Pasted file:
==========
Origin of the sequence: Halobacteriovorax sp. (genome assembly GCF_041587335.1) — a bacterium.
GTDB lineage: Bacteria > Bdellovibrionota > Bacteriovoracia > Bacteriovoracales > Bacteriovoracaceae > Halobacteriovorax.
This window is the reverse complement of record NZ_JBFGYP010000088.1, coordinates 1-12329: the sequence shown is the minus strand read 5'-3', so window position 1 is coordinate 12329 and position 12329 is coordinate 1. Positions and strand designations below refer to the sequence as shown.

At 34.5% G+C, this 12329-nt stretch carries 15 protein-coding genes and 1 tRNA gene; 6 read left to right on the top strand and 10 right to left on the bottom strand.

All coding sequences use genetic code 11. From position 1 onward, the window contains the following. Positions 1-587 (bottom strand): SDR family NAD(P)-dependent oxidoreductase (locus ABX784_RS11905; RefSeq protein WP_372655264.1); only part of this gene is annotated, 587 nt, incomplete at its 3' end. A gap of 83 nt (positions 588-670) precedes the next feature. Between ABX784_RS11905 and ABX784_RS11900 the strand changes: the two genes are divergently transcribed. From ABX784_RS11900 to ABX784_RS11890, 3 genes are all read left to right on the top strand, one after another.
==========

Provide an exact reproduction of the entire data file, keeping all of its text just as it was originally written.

Origin of the sequence: Halobacteriovorax sp. (genome assembly GCF_041587335.1) — a bacterium.
GTDB lineage: Bacteria > Bdellovibrionota > Bacteriovoracia > Bacteriovoracales > Bacteriovoracaceae > Halobacteriovorax.
This window is the reverse complement of record NZ_JBFGYP010000088.1, coordinates 1-12329: the sequence shown is the minus strand read 5'-3', so window position 1 is coordinate 12329 and position 12329 is coordinate 1. Positions and strand designations below refer to the sequence as shown.

At 34.5% G+C, this 12329-nt stretch carries 15 protein-coding genes and 1 tRNA gene; 6 read left to right on the top strand and 10 right to left on the bottom strand.

All coding sequences use genetic code 11. From position 1 onward, the window contains the following. Positions 1-587 (bottom strand): SDR family NAD(P)-dependent oxidoreductase (locus ABX784_RS11905; RefSeq protein WP_372655264.1); only part of this gene is annotated, 587 nt, incomplete at its 3' end. A gap of 83 nt (positions 588-670) precedes the next feature. Between ABX784_RS11905 and ABX784_RS11900 the strand changes: the two genes are divergently transcribed. From ABX784_RS11900 to ABX784_RS11890, 3 genes are all read left to right on the top strand, one after another.